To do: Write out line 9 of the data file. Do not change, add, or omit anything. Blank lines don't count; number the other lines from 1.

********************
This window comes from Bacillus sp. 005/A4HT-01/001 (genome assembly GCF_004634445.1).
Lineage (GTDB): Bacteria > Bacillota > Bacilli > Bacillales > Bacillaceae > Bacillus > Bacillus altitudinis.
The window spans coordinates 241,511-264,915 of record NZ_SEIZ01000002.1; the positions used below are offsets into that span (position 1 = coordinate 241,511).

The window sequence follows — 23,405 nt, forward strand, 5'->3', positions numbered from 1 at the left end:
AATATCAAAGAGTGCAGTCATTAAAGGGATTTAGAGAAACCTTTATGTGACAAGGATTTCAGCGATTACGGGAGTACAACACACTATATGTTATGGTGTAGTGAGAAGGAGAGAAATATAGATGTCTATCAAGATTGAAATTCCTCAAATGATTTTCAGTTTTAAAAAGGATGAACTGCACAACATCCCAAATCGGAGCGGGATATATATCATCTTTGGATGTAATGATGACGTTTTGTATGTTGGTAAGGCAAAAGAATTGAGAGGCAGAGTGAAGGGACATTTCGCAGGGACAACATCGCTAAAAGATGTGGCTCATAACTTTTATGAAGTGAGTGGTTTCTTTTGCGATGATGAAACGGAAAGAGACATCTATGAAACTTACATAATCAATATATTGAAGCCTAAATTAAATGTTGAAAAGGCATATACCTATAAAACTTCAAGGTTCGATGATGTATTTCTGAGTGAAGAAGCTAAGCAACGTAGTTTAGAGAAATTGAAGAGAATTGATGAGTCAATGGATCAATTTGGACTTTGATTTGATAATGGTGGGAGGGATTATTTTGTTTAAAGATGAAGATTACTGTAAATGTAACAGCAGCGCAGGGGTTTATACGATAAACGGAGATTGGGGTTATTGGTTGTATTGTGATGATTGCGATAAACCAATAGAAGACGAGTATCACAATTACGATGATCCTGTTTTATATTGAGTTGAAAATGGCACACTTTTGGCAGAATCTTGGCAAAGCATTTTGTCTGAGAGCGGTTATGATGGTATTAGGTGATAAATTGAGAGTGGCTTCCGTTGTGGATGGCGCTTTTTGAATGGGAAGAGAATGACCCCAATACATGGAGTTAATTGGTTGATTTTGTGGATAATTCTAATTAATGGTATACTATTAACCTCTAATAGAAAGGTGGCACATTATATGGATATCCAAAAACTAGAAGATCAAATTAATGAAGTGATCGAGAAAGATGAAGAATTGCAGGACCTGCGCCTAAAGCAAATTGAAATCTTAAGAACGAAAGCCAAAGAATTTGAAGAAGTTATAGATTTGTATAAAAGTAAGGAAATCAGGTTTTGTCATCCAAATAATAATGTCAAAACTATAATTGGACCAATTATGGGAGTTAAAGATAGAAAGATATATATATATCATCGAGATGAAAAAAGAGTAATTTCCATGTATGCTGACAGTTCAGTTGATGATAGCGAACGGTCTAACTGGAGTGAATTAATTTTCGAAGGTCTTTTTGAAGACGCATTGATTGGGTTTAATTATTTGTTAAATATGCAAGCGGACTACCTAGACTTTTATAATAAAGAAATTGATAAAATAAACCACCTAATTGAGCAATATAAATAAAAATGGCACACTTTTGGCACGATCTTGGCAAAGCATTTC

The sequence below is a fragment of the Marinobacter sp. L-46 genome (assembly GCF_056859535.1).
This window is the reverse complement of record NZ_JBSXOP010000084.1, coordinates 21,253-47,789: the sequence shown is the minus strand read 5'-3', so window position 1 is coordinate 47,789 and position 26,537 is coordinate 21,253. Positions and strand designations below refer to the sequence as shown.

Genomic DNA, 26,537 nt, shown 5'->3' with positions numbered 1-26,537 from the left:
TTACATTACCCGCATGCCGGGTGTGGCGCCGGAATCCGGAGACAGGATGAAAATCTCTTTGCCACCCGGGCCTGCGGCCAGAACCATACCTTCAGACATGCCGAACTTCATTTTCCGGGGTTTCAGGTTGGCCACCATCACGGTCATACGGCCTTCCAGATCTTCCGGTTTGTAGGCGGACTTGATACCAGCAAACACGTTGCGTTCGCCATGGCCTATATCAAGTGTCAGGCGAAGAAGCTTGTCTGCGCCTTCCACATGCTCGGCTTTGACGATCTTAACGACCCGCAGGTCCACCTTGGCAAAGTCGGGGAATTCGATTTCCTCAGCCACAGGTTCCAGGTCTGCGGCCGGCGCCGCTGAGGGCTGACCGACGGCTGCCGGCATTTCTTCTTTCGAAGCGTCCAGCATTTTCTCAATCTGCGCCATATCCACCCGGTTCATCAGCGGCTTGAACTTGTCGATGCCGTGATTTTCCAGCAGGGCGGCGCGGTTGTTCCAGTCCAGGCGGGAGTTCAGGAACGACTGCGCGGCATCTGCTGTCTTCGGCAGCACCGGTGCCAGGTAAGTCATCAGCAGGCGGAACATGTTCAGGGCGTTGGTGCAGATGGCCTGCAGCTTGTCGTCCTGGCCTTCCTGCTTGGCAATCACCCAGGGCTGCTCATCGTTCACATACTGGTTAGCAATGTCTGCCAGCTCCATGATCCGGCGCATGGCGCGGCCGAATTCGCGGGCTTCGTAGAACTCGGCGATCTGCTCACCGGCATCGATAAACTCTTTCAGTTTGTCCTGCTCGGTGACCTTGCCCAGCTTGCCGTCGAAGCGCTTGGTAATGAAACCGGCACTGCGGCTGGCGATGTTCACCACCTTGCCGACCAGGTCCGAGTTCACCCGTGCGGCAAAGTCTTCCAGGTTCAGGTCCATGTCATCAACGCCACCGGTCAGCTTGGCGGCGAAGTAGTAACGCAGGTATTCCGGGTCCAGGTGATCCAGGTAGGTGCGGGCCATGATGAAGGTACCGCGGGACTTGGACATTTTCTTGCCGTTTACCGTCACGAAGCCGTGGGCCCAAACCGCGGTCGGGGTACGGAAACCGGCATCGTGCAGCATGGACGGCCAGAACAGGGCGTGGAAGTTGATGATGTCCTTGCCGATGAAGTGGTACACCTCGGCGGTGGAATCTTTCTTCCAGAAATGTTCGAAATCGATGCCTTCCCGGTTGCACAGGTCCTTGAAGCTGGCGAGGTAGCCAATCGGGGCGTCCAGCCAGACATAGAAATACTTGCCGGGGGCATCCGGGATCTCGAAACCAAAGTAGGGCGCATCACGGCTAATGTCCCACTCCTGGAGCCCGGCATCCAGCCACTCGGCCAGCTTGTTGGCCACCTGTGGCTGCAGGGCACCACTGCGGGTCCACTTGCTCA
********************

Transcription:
TTACATTACCCGCATGCCGGGTGTGGCGCCGGAATCCGGAGACAGGATGAAAATCTCTTTGCCACCCGGGCCTGCGGCCAGAACCATACCTTCAGACATGCCGAACTTCATTTTCCGGGGTTTCAGGTTGGCCACCATCACGGTCATACGGCCTTCCAGATCTTCCGGTTTGTAGGCGGACTTGATACCAGCAAACACGTTGCGTTCGCCATGGCCTATATCAAGTGTCAGGCGAAGAAGCTTGTCTGCGCCTTCCACATGCTCGGCTTTGACGATCTTAACGACCCGCAGGTCCACCTTGGCAAAGTCGGGGAATTCGATTTCCTCAGCCACAGGTTCCAGGTCTGCGGCCGGCGCCGCTGAGGGCTGACCGACGGCTGCCGGCATTTCTTCTTTCGAAGCGTCCAGCATTTTCTCAATCTGCGCCATATCCACCCGGTTCATCAGCGGCTTGAACTTGTCGATGCCGTGATTTTCCAGCAGGGCGGCGCGGTTGTTCCAGTCCAGGCGGGAGTTCAGGAACGACTGCGCGGCATCTGCTGTCTTCGGCAGCACCGGTGCCAGGTAAGTCATCAGCAGGCGGAACATGTTCAGGGCGTTGGTGCAGATGGCCTGCAGCTTGTCGTCCTGGCCTTCCTGCTTGGCAATCACCCAGGGCTGCTCATCGTTCACATACTGGTTAGCAATGTCTGCCAGCTCCATGATCCGGCGCATGGCGCGGCCGAATTCGCGGGCTTCGTAGAACTCGGCGATCTGCTCACCGGCATCGATAAACTCTTTCAGTTTGTCCTGCTCGGTGACCTTGCCCAGCTTGCCGTCGAAGCGCTTGGTAATGAAACCGGCACTGCGGCTGGCGATGTTCACCACCTTGCCGACCAGGTCCGAGTTCACCCGTGCGGCAAAGTCTTCCAGGTTCAGGTCCATGTCATCAACGCCACCGGTCAGCTTGGCGGCGAAGTAGTAACGCAGGTATTCCGGGTCCAGGTGATCCAGGTAGGTGCGGGCCATGATGAAGGTACCGCGGGACTTGGACATTTTCTTGCCGTTTACCGTCACGAAGCCGTGGGCCCAAACCGCGGTCGGGGTACGGAAACCGGCATCGTGCAGCATGGACGGCCAGAACAGGGCGTGGAAGTTGATGATGTCCTTGCCGATGAAGTGGTACACCTCGGCGGTGGAATCTTTCTTCCAGAAATGTTCGAAATCGATGCCTTCCCGGTTGCACAGGTCCTTGAAGCTGGCGAGGTAGCCAATCGGGGCGTCCAGCCAGACATAGAAATACTTGCCGGGGGCATCCGGGATCTCGAAACCAAAGTAGGGCGCATCACGGCTAATGTCCCACTCCTGGAGCCCGGCATCCAGCCACTCGGCCAGCTTGTTGGCCACCTGTGGCTGCAGGGCACCACTGCGGGTCCACTTGCTCA